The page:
I look at the products that have really impacted our lives. Research in Motion, for example, was a tiny little company that has transformed the tech space with its BlackBerry. That’s where the innovation came from. It didn’t come from IBM or Microsoft; it came from RIM and now they’re all trying to get it duplicated. Look at entertainment; much more innovation and risk came from the small independents, backed by a lot of different investors, not necessarily the big players.

The media regularly reports that women are shunning senior roles. Is the coverage wrong?
The media perpetuates the problem, no question. Because there are so few female CEOs, they are targeted very differently than the 490-plus other CEOs who happen to be men. If you look at the success and failure contributions of CEOs, the negative attacks on women are much higher in general than the negative attacks on men. If Carly Fiorina had been a man, would she have been treated the same way in the press that she was?

How would she have been treated differently if she were a man?
I think there would have been a much higher level of forgiveness, and her style would have been made less of an issue. If a woman’s tough, she’s a bitch. If a man’s tough, he’s strong. You don’t use the same adjectives to describe styles for different genders. If she’s too soft, it’s because she’s a woman, not because she may have a different style. If Carly had been a man, she wouldn’t have been on the cover of every magazine as often as she was. She wouldn’t have been targeted for certain decisions as harshly as she was. It doesn’t mean the decisions wouldn’t have been made the same way nor does it mean the board wouldn’t have come to the same conclusion. But it surely wouldn’t have been represented the same way.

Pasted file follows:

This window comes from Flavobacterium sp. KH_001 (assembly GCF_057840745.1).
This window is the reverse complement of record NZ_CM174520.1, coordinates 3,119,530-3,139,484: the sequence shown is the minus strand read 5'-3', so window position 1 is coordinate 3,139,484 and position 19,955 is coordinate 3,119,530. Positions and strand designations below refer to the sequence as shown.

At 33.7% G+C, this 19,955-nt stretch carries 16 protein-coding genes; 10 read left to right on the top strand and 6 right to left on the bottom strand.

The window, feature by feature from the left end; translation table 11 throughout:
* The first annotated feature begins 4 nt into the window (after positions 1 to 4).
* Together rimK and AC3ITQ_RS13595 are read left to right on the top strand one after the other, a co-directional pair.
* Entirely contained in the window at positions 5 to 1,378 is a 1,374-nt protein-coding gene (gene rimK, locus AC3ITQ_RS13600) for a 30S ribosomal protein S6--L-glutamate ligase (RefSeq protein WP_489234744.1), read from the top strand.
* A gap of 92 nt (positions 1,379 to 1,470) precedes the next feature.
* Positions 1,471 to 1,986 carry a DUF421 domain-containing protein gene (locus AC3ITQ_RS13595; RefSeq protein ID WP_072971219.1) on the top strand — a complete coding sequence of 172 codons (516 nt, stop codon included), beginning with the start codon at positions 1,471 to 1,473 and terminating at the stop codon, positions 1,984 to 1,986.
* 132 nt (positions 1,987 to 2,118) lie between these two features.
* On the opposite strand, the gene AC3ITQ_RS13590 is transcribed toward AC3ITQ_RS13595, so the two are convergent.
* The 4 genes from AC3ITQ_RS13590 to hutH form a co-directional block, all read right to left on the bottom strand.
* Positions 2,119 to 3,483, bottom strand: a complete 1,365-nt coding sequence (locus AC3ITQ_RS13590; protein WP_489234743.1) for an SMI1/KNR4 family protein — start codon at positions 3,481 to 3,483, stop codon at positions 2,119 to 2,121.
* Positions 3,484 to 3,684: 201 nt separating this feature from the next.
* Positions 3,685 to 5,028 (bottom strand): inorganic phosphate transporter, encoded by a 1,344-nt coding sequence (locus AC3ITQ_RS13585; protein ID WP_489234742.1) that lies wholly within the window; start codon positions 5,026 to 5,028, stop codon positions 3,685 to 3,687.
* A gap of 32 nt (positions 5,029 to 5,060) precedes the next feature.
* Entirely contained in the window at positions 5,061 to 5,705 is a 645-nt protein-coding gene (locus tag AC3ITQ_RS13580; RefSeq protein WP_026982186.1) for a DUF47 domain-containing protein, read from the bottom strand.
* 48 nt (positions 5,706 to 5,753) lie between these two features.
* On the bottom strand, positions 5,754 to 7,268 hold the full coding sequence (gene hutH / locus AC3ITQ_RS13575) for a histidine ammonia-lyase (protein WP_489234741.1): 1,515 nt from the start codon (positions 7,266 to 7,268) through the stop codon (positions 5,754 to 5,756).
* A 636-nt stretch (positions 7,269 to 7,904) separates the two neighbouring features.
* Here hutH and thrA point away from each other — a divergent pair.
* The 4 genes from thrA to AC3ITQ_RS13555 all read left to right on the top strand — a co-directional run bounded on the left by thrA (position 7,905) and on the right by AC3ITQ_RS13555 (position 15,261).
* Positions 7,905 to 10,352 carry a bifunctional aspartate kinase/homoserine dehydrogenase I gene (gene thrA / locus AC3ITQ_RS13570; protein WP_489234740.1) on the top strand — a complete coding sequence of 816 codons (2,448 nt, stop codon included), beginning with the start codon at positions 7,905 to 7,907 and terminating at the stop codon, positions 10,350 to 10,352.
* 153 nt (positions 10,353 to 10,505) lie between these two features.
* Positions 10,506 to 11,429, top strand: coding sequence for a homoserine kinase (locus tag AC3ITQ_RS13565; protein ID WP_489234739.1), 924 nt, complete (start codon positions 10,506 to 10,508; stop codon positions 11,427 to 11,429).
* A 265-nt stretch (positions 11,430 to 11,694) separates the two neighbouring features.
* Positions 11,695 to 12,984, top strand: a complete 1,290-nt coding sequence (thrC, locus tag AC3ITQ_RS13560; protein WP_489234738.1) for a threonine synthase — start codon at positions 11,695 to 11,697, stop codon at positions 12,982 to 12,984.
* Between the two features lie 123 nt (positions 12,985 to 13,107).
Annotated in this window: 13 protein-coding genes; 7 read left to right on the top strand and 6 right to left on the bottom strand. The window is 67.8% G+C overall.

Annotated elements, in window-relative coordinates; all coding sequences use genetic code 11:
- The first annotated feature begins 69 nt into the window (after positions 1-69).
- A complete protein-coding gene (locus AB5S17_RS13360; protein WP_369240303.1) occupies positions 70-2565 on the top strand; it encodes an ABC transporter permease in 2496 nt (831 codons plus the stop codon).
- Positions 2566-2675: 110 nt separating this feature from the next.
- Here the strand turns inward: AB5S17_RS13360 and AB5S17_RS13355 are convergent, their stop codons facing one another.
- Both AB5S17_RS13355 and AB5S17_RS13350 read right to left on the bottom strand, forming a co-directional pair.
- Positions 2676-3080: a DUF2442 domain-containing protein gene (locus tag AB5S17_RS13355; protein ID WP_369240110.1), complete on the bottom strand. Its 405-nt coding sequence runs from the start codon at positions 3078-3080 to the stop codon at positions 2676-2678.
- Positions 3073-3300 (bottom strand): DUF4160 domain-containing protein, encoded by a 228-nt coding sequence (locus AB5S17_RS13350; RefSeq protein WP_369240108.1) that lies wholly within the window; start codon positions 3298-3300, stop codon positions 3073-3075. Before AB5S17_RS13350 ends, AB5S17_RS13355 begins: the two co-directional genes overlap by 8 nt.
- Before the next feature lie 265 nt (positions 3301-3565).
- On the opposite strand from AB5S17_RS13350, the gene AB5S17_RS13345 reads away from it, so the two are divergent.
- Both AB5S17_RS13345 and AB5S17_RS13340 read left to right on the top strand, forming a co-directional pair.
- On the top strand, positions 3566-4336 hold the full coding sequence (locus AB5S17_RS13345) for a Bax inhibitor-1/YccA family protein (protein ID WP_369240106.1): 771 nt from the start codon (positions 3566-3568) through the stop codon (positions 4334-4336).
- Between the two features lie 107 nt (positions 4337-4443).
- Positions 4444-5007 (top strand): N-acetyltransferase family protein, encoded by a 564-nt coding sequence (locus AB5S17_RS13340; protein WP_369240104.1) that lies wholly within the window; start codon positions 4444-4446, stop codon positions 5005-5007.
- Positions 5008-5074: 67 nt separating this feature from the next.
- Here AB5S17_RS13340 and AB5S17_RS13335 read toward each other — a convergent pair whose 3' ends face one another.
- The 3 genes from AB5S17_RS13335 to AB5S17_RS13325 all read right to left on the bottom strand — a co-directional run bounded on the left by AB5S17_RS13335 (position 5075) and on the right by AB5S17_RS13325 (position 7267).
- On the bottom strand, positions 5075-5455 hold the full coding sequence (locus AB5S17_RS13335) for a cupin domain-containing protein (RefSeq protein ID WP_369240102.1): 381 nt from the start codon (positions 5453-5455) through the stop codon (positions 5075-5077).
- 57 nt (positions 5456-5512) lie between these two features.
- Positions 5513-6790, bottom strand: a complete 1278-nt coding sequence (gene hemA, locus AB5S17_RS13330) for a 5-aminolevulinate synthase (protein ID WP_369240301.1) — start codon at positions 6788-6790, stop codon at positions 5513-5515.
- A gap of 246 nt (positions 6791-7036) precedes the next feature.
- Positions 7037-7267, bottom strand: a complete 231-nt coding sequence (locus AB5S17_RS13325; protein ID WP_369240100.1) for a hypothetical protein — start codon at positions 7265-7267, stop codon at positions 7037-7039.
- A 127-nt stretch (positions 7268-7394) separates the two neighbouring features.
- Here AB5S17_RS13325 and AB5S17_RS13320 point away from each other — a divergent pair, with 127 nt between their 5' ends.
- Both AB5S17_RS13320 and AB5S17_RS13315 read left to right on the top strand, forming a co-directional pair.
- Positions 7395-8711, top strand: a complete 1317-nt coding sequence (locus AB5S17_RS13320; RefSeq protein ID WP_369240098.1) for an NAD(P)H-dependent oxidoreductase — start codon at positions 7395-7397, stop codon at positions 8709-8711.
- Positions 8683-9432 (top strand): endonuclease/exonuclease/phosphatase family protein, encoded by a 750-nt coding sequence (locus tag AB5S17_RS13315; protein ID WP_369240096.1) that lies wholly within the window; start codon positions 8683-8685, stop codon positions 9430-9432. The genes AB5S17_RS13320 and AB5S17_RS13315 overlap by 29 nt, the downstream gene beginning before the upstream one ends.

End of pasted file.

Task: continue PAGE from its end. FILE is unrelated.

So what will be the outcome of this shift, of women leaving large companies for smaller ones?
The outcome is your innovation and growth and your entrepreneurialism is going to come from the midcap, which is going to create a different kind of challenge for the Fortune 500. You’re not going to wipe out the Fortune 500 companies, but what you will see is innovation and growth and true advancement in technology and service and manufacturing coming from midcap companies where they are celebrating diversity and pushing the envelope faster and more aggressively.